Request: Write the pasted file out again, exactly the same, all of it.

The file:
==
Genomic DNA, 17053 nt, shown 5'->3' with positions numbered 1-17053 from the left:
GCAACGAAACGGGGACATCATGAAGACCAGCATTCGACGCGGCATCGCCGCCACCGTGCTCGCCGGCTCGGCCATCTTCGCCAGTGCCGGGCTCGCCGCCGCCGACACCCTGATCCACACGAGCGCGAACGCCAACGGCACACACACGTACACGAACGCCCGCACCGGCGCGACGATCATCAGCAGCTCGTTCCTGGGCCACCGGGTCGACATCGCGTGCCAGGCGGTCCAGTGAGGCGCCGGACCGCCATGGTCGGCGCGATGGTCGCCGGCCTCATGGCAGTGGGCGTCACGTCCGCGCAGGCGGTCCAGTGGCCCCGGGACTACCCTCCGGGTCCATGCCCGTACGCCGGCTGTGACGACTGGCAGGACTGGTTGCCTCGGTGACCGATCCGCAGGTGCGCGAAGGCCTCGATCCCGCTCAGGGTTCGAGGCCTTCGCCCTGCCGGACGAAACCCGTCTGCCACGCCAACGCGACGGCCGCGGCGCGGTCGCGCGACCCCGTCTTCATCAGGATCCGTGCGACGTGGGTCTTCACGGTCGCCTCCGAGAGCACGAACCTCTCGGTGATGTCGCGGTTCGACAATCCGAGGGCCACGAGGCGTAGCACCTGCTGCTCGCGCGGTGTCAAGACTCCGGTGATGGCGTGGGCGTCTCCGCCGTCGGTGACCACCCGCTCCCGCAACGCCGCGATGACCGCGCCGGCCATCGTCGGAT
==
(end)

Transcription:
Genomic DNA, 17053 nt, shown 5'->3' with positions numbered 1-17053 from the left:
GCAACGAAACGGGGACATCATGAAGACCAGCATTCGACGCGGCATCGCCGCCACCGTGCTCGCCGGCTCGGCCATCTTCGCCAGTGCCGGGCTCGCCGCCGCCGACACCCTGATCCACACGAGCGCGAACGCCAACGGCACACACACGTACACGAACGCCCGCACCGGCGCGACGATCATCAGCAGCTCGTTCCTGGGCCACCGGGTCGACATCGCGTGCCAGGCGGTCCAGTGAGGCGCCGGACCGCCATGGTCGGCGCGATGGTCGCCGGCCTCATGGCAGTGGGCGTCACGTCCGCGCAGGCGGTCCAGTGGCCCCGGGACTACCCTCCGGGTCCATGCCCGTACGCCGGCTGTGACGACTGGCAGGACTGGTTGCCTCGGTGACCGATCCGCAGGTGCGCGAAGGCCTCGATCCCGCTCAGGGTTCGAGGCCTTCGCCCTGCCGGACGAAACCCGTCTGCCACGCCAACGCGACGGCCGCGGCGCGGTCGCGCGACCCCGTCTTCATCAGGATCCGTGCGACGTGGGTCTTCACGGTCGCCTCCGAGAGCACGAACCTCTCGGTGATGTCGCGGTTCGACAATCCGAGGGCCACGAGGCGTAGCACCTGCTGCTCGCGCGGTGTCAAGACTCCGGTGATGGCGTGGGCGTCTCCGCCGTCGGTGACCACCCGCTCCCGCAACGCCGCGATGACCGCGCCGGCCATCGTCGGAT